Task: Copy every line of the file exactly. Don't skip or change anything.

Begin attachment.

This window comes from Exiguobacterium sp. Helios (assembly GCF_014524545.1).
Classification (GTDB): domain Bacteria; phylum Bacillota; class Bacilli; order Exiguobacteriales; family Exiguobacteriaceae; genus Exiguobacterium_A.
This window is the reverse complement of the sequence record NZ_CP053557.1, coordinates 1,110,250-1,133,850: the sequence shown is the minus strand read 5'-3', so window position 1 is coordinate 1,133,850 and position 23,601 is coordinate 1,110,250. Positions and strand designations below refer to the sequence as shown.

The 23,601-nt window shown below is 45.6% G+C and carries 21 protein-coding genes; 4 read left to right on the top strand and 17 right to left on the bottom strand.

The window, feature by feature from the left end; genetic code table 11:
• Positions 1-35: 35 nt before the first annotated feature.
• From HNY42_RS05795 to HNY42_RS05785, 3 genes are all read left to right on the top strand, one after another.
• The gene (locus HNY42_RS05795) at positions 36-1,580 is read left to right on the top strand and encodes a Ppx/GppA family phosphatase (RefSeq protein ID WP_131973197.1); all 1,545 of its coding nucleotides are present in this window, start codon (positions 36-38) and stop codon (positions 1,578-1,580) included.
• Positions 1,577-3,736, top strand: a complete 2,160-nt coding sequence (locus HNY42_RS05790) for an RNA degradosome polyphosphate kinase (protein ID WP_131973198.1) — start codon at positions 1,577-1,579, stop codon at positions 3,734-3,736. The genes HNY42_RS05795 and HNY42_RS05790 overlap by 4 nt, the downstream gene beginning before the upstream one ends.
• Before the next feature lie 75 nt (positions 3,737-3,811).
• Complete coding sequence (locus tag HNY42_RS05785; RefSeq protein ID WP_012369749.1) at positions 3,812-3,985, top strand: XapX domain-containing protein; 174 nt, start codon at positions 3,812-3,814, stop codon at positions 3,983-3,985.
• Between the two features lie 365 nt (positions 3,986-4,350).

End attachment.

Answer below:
This window comes from Exiguobacterium sp. Helios (assembly GCF_014524545.1).
Classification (GTDB): domain Bacteria; phylum Bacillota; class Bacilli; order Exiguobacteriales; family Exiguobacteriaceae; genus Exiguobacterium_A.
This window is the reverse complement of the sequence record NZ_CP053557.1, coordinates 1,110,250-1,133,850: the sequence shown is the minus strand read 5'-3', so window position 1 is coordinate 1,133,850 and position 23,601 is coordinate 1,110,250. Positions and strand designations below refer to the sequence as shown.

The 23,601-nt window shown below is 45.6% G+C and carries 21 protein-coding genes; 4 read left to right on the top strand and 17 right to left on the bottom strand.

The window, feature by feature from the left end; genetic code table 11:
• Positions 1-35: 35 nt before the first annotated feature.
• From HNY42_RS05795 to HNY42_RS05785, 3 genes are all read left to right on the top strand, one after another.
• The gene (locus HNY42_RS05795) at positions 36-1,580 is read left to right on the top strand and encodes a Ppx/GppA family phosphatase (RefSeq protein ID WP_131973197.1); all 1,545 of its coding nucleotides are present in this window, start codon (positions 36-38) and stop codon (positions 1,578-1,580) included.
• Positions 1,577-3,736, top strand: a complete 2,160-nt coding sequence (locus HNY42_RS05790) for an RNA degradosome polyphosphate kinase (protein ID WP_131973198.1) — start codon at positions 1,577-1,579, stop codon at positions 3,734-3,736. The genes HNY42_RS05795 and HNY42_RS05790 overlap by 4 nt, the downstream gene beginning before the upstream one ends.
• Before the next feature lie 75 nt (positions 3,737-3,811).
• Complete coding sequence (locus tag HNY42_RS05785; RefSeq protein ID WP_012369749.1) at positions 3,812-3,985, top strand: XapX domain-containing protein; 174 nt, start codon at positions 3,812-3,814, stop codon at positions 3,983-3,985.
• Between the two features lie 365 nt (positions 3,986-4,350).